I’m layin’ down some real talk today, loyal watchers. I struggled with speaking out about this on my show, because I like keeping my show light, humorous, and sexy. I even went so far as recording this whole script last night, but I ultimately chose not to publish it because I felt it wasn’t the right tone to follow up the smash hit of my Sports Illustrated episode. So today I’m left with a lot of words and emotions. But rather than just trash them entirely, I’ve decided to post them in blog form. I’ve learned something over these past few years: It’s not scandalous to voice your opinion on something and to stand behind something you believe in. I understand the umbrage this post may stir, but I have to speak my mind.
I need to talk about The Onion’s tweet about Quvenzhané Wallis. I’ve seen a lot of heated argument in both short and long form across the entirety of the internet since the tweet was first posted. Criticism started strong and fast. LeVar Burton was one of the most heated from the start – laying into The Onion and publicly unsubscribing, the equivalent to an internet boycott.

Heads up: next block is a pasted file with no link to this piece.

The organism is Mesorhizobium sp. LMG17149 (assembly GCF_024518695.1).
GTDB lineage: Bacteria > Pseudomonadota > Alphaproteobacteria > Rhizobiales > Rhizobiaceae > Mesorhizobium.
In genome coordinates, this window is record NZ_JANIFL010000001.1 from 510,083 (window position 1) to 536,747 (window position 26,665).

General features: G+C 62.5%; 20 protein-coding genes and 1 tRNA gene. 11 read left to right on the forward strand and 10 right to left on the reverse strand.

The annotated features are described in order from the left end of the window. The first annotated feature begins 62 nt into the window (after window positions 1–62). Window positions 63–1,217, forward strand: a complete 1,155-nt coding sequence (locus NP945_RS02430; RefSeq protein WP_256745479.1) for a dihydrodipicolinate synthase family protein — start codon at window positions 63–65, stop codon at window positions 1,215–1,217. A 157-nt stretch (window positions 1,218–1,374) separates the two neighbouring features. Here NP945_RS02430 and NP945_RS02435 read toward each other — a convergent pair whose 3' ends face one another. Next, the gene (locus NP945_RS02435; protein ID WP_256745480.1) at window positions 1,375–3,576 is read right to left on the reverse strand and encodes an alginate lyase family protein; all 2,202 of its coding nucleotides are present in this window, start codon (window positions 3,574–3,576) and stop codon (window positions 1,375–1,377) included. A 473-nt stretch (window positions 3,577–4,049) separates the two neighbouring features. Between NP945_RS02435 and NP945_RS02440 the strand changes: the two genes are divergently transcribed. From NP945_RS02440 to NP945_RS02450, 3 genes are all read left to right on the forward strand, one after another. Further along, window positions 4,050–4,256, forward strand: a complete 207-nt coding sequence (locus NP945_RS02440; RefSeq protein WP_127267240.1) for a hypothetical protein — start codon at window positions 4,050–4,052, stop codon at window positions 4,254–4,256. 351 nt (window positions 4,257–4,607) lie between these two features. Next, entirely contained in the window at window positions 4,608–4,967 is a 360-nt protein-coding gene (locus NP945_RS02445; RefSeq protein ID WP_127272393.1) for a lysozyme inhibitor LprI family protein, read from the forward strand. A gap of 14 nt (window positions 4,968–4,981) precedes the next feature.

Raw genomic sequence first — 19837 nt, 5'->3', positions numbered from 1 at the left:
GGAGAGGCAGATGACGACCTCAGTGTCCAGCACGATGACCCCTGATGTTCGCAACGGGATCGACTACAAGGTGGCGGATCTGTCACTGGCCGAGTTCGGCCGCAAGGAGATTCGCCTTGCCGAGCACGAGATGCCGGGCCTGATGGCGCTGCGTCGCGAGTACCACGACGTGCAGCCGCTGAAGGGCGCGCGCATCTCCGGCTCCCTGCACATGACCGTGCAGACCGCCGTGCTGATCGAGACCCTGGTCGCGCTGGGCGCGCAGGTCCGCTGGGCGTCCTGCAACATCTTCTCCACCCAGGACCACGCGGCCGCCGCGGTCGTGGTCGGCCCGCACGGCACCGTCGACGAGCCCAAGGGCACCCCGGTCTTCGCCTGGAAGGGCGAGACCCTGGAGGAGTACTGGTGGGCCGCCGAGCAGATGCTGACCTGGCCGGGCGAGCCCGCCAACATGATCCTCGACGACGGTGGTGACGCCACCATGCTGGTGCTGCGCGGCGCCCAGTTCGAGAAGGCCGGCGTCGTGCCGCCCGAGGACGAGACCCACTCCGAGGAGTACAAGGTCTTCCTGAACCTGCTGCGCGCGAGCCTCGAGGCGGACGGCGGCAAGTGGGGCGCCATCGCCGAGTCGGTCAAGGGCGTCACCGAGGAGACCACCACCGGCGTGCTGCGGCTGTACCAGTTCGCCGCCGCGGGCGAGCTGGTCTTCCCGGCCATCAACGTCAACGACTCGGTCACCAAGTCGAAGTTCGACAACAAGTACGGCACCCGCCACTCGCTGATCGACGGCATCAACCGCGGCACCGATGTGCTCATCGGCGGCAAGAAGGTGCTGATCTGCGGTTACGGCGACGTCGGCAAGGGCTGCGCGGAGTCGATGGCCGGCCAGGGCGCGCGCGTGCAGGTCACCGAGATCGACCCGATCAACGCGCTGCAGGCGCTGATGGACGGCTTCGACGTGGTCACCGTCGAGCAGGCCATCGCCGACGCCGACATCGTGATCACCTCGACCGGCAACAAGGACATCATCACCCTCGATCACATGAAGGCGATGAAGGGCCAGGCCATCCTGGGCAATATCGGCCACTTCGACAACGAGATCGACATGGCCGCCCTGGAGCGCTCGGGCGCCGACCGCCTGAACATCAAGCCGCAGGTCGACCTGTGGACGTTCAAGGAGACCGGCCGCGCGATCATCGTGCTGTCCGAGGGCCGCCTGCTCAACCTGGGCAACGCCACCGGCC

Then yesterday, the defenders started in strong. Beginning their argument much like the tweet itself: “I’m kinda afraid to say this but… Here’s a bunch of backpedaling and apologies about why I personally find this tweet funny and here’s why those who don’t are hysterical reactionary drama queens.” What makes this sentiment even more infuriating/insulting, is that despite a larger volume of INCREDIBLY well written criticisms published by major news outlets and respected journals – a small blog post penned by a self described feminist was a relief to closeted defenders. At last they had the proof to vindicate their beliefs. “See? A woman thinks this is funny! IN YOUR FACE ALL YOU NAGGING FEMINAZIS!” It opened the floodgates to defenders of free speech, defenders of trolling, and lovers of off-color jokes everywhere to draw a line in the sand and stand behind The Onion. The problem with this is not with the humor the tweet tries for, but that the act of turning away from discussing the problems people have with it is dismissive of the deeper systemic problem the tweet brushes up against.
After a day’s worth of reading, the defense of the tweet goes in one of two directions.